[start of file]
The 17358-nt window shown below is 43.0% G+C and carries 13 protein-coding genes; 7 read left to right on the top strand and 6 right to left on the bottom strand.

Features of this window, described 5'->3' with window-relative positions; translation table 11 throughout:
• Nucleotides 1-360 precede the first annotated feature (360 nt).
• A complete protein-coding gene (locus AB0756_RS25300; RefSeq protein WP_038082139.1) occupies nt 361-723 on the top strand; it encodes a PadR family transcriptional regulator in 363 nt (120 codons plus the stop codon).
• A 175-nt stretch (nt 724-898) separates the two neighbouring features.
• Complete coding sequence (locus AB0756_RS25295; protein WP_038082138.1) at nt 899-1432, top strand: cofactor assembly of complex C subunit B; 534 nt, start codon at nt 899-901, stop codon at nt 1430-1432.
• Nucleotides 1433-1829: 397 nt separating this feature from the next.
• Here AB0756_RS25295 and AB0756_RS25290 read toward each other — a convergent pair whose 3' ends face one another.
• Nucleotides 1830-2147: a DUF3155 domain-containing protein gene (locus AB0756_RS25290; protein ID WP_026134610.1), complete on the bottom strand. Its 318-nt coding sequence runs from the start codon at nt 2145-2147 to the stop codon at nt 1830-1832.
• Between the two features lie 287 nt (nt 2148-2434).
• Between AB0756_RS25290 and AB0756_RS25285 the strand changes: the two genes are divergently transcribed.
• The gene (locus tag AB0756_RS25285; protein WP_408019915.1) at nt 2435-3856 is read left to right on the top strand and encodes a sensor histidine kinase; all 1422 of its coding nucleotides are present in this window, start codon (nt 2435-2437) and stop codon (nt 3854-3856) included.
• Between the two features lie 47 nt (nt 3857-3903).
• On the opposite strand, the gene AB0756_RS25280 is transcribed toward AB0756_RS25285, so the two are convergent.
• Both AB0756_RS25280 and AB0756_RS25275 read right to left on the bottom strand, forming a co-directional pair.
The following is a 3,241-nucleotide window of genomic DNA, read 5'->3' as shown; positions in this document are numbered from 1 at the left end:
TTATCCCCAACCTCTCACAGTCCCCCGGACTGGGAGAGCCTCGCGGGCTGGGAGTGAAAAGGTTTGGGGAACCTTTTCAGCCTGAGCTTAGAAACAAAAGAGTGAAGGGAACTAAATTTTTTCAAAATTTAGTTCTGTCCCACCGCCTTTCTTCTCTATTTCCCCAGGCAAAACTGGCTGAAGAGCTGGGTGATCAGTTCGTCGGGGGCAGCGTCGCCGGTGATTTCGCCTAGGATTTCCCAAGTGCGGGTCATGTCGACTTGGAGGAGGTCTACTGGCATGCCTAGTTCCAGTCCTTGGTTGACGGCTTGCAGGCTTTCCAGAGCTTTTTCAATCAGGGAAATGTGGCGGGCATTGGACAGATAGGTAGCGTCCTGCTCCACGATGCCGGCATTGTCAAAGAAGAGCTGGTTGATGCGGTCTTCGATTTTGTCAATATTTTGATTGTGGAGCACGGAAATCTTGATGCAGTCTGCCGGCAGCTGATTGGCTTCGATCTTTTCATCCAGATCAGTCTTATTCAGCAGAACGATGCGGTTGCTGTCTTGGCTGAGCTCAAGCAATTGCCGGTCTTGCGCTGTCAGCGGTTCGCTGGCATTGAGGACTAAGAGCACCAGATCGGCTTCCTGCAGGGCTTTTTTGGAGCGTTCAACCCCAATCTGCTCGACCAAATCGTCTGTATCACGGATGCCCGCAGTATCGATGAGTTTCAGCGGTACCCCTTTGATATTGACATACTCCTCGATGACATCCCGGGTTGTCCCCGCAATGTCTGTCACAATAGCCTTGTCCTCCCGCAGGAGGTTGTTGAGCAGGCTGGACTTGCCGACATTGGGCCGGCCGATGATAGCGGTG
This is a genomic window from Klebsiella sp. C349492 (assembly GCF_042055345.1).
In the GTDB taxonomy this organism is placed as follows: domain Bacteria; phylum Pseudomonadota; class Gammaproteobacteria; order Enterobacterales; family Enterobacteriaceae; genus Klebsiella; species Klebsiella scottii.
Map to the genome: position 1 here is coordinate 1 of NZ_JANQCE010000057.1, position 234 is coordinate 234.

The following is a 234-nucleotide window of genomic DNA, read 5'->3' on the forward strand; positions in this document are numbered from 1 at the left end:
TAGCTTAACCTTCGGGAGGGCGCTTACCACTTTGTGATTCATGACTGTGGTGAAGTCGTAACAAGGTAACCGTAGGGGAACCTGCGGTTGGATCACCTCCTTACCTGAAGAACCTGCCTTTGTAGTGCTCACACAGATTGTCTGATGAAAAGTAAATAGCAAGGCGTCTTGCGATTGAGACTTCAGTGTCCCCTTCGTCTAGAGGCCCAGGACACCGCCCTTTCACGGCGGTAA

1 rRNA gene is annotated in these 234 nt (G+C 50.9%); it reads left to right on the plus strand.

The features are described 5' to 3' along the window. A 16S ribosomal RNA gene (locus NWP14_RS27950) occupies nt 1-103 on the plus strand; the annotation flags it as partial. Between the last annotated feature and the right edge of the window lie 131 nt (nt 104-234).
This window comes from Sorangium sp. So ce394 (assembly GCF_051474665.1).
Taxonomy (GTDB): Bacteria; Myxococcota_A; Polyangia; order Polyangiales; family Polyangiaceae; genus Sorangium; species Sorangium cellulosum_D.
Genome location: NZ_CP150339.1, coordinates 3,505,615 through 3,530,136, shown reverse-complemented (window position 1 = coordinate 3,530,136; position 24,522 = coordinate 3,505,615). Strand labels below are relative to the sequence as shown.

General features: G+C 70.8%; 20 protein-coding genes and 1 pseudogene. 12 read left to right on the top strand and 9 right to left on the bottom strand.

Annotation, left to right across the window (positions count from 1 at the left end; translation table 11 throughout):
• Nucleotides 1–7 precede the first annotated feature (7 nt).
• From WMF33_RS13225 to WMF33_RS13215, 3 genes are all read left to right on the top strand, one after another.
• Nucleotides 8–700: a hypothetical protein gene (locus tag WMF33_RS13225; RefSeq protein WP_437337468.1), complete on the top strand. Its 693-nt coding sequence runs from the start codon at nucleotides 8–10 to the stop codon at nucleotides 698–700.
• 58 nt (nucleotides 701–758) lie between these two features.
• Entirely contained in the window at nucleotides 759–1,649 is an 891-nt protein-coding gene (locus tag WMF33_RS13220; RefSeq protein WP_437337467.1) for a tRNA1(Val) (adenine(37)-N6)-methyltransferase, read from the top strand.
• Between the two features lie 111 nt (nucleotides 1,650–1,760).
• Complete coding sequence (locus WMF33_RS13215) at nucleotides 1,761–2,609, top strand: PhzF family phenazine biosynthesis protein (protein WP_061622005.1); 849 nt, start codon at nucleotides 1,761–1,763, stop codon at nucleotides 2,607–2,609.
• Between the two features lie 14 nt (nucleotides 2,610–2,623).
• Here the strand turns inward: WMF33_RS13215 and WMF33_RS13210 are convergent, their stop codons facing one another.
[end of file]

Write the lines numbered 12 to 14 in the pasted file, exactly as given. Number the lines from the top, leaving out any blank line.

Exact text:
• The gene (locus tag AB0756_RS25285; protein WP_408019915.1) at nt 2435-3856 is read left to right on the top strand and encodes a sensor histidine kinase; all 1422 of its coding nucleotides are present in this window, start codon (nt 2435-2437) and stop codon (nt 3854-3856) included.
• Between the two features lie 47 nt (nt 3857-3903).
• On the opposite strand, the gene AB0756_RS25280 is transcribed toward AB0756_RS25285, so the two are convergent.